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Interior Secretary Zinke To Step Down Amid Ethics Investigation

United States Secretary of the Interior Ryan Zinke will step down by the end of the year, according to President Donald Trump, who tweeted a good-bye message to Zinke on Saturday.

“Secretary of the Interior @RyanZinke will be leaving the Administration at the end of the year after having served for a period of almost two years. Ryan has accomplished much during his tenure and I want to thank him for his service to our Nation,” Trump wrote.

Trump followed up with a second tweet, announcing that the administration would name a new Interior Secretary sometime in the next two weeks, before the new year.

The resignation seemed to come as a surprise — despite indications that the president intends a major staff shakeup as the Trump administration enters its third year — but The Washington Post reports that Zinke has been under pressure to resign or be fired for weeks, as Congressional investigators and enterprising reporters closed in on a potential ethics violation.

“That probe, which continues, is examining whether a land deal Zinke struck with the chairman of oil services giant Halliburton in his hometown of Whitefish, Mont., constituted a conflict of interest,” WaPo says, adding that Zinke is the latest in a string of high-profile Trump administration appointments to resign amid concerns they used their office to obtain special favors.

Zinke says the allegations are a farce, and pointed out on Twitter Saturday that he’s been subject to a constant stream of Freedom of Information Act requests and politically motivated attacks since taking office, largely, he seems to feel, because he’s been instrumental in rolling back restrictive Obama-era environmental policies that choked off industry and failed to move the cause of conservation forward.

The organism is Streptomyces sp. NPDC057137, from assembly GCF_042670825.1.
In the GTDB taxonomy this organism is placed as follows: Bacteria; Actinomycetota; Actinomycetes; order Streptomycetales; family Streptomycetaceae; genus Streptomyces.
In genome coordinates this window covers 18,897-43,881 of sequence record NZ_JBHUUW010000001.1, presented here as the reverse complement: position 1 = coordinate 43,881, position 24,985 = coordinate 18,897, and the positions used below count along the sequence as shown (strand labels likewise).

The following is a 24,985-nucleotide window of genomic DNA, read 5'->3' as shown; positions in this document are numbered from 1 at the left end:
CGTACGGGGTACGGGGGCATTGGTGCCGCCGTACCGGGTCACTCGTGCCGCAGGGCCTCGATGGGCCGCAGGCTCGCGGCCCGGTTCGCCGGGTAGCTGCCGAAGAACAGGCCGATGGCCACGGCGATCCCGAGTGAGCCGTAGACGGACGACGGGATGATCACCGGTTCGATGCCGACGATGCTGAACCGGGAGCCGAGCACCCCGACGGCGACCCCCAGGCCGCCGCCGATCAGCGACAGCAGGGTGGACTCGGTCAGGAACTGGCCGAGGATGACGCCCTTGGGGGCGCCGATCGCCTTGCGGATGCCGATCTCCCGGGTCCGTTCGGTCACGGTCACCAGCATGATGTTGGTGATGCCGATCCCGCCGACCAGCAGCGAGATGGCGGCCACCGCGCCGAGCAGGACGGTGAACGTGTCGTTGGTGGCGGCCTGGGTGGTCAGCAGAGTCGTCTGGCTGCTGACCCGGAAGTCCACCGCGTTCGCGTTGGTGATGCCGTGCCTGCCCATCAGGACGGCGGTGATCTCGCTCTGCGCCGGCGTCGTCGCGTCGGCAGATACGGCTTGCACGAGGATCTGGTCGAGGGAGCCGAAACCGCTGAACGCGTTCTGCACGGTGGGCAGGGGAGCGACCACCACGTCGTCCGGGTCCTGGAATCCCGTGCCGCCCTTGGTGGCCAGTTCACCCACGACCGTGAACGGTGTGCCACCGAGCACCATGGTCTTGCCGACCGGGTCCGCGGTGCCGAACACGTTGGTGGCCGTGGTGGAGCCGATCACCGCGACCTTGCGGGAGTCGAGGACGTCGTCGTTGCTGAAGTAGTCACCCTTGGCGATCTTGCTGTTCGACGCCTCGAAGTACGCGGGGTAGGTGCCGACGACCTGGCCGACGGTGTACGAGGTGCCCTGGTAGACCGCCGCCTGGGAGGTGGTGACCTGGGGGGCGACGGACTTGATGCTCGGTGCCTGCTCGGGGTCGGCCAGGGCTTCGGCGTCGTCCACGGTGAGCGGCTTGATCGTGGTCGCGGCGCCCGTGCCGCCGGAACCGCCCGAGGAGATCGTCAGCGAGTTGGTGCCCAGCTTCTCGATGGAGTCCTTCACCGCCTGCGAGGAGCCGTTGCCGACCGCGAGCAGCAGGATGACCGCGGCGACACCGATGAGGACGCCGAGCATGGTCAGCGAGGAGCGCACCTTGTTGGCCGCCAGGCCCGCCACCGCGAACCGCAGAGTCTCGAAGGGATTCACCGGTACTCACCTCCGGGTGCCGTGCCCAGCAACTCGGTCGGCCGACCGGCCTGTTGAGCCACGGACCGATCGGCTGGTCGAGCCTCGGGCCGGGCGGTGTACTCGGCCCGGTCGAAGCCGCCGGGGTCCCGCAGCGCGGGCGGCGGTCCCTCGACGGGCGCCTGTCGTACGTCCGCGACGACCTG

“I love working for the President and am incredibly proud of all the good work we’ve accomplished together. However, after 30 years of public service, I cannot justify spending thousands of dollars defending myself and my family against false allegations,” Zinke tweeted Saturday.

Indeed, Zinke has been “public enemy number one” for environmentalists, even though Zinke is a dedicated conservationist who makes his home in the deep west. His primary sin? Helping to re-open land in the west and in Alaksa for oil and gas prospecting — something the Obama administration abruptly ended, citing environmental concerns that Zinke and his Interior Department claim were vastly overblown.

CNN reports that the White House is looking at several possible replacements: “contenders for his position include Deputy Interior Secretary David Bernhardt and Nevada Republican Sen. Dean Heller, who lost his re-election race, sources with knowledge of the situation said.”

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